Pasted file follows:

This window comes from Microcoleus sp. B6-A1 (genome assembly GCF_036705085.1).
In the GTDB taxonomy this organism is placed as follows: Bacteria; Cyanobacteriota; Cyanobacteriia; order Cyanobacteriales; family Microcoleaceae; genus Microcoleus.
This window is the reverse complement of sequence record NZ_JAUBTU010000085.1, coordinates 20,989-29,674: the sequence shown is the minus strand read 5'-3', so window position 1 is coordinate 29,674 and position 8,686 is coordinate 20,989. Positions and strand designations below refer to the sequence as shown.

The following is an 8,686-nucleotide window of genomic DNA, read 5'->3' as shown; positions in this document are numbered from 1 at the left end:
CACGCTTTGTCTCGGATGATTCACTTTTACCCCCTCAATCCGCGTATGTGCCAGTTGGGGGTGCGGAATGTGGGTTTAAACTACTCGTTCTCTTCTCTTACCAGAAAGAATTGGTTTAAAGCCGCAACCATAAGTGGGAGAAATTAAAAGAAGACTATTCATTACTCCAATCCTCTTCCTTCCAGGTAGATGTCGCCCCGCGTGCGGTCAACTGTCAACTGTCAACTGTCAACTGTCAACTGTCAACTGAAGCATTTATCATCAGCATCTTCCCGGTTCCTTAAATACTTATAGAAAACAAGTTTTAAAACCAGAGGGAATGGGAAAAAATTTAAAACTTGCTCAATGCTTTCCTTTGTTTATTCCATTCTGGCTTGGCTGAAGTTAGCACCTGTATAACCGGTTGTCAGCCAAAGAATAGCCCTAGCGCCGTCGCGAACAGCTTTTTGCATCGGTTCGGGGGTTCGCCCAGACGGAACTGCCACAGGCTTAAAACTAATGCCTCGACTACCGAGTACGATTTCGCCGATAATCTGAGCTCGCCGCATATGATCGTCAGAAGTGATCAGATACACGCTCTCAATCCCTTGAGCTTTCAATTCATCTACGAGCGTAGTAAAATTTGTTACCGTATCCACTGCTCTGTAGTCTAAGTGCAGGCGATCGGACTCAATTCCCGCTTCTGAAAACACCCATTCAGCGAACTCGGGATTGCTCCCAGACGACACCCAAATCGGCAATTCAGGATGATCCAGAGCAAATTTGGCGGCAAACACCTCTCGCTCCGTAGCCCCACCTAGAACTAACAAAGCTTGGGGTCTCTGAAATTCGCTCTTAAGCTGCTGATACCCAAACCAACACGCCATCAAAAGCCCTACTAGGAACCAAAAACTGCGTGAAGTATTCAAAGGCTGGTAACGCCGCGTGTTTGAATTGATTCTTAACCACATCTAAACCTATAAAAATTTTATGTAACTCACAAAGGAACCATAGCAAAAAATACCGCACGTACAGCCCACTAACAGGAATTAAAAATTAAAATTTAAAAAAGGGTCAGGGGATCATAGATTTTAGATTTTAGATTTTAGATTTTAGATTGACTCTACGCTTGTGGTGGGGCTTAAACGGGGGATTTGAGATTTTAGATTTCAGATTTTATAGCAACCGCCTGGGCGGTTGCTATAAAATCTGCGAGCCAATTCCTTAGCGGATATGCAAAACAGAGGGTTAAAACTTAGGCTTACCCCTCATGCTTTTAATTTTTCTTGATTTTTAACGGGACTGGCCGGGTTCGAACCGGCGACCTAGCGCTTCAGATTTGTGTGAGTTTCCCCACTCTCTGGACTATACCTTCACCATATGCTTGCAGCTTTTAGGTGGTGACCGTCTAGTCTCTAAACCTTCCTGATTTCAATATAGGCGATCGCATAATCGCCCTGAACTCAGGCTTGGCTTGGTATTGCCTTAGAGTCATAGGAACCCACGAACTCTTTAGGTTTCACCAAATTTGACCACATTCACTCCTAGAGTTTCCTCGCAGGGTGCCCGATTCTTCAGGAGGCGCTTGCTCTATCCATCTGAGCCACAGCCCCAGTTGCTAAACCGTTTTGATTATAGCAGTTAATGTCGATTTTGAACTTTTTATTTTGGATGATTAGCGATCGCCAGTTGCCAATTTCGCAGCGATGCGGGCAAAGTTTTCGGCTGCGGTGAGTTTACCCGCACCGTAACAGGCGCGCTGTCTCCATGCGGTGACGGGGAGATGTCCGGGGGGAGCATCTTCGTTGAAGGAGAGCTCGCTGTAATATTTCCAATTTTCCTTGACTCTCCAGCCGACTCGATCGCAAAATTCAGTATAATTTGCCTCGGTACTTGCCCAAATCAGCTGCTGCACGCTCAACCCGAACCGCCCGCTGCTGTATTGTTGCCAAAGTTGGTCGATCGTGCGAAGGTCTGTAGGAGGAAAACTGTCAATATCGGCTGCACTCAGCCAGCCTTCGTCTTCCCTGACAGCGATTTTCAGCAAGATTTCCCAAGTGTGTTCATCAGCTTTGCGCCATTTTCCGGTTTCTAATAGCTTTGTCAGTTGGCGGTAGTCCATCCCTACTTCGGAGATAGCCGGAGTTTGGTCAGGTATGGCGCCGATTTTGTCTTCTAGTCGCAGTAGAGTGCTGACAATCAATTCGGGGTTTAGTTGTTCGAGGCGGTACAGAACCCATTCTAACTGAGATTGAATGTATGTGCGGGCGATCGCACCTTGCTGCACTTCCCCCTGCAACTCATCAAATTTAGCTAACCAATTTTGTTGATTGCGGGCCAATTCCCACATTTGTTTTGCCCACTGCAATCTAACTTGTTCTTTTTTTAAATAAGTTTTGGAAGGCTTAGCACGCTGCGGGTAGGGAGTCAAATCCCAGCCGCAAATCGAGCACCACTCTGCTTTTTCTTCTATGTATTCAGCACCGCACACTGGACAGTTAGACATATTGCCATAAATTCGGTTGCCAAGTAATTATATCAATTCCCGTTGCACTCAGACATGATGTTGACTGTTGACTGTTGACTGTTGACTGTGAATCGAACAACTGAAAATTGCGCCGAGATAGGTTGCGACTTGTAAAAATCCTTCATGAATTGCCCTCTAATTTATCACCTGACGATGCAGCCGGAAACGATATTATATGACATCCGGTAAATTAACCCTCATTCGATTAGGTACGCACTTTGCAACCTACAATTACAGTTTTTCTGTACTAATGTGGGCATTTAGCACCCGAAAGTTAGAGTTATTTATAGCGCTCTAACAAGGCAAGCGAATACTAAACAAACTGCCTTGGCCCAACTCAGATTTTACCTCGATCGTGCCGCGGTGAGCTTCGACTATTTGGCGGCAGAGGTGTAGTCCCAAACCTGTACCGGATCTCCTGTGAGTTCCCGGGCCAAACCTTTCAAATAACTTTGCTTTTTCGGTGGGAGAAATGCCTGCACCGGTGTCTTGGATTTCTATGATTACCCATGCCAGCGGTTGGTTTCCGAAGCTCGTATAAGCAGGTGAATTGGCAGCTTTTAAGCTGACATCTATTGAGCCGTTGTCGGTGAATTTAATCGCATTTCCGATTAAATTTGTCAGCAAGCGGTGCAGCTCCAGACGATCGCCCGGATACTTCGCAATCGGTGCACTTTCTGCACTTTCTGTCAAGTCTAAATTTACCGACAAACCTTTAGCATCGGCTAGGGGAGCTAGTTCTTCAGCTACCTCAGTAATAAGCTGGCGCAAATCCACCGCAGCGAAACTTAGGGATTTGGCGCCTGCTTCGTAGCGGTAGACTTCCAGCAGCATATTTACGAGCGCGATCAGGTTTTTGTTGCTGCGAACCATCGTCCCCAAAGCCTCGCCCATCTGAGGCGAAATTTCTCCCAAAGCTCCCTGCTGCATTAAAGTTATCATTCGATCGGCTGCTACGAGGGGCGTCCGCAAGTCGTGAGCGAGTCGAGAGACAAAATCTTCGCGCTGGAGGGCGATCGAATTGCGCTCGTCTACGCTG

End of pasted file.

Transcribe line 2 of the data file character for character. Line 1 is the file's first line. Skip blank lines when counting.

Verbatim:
In the GTDB taxonomy this organism is placed as follows: Bacteria; Cyanobacteriota; Cyanobacteriia; order Cyanobacteriales; family Microcoleaceae; genus Microcoleus.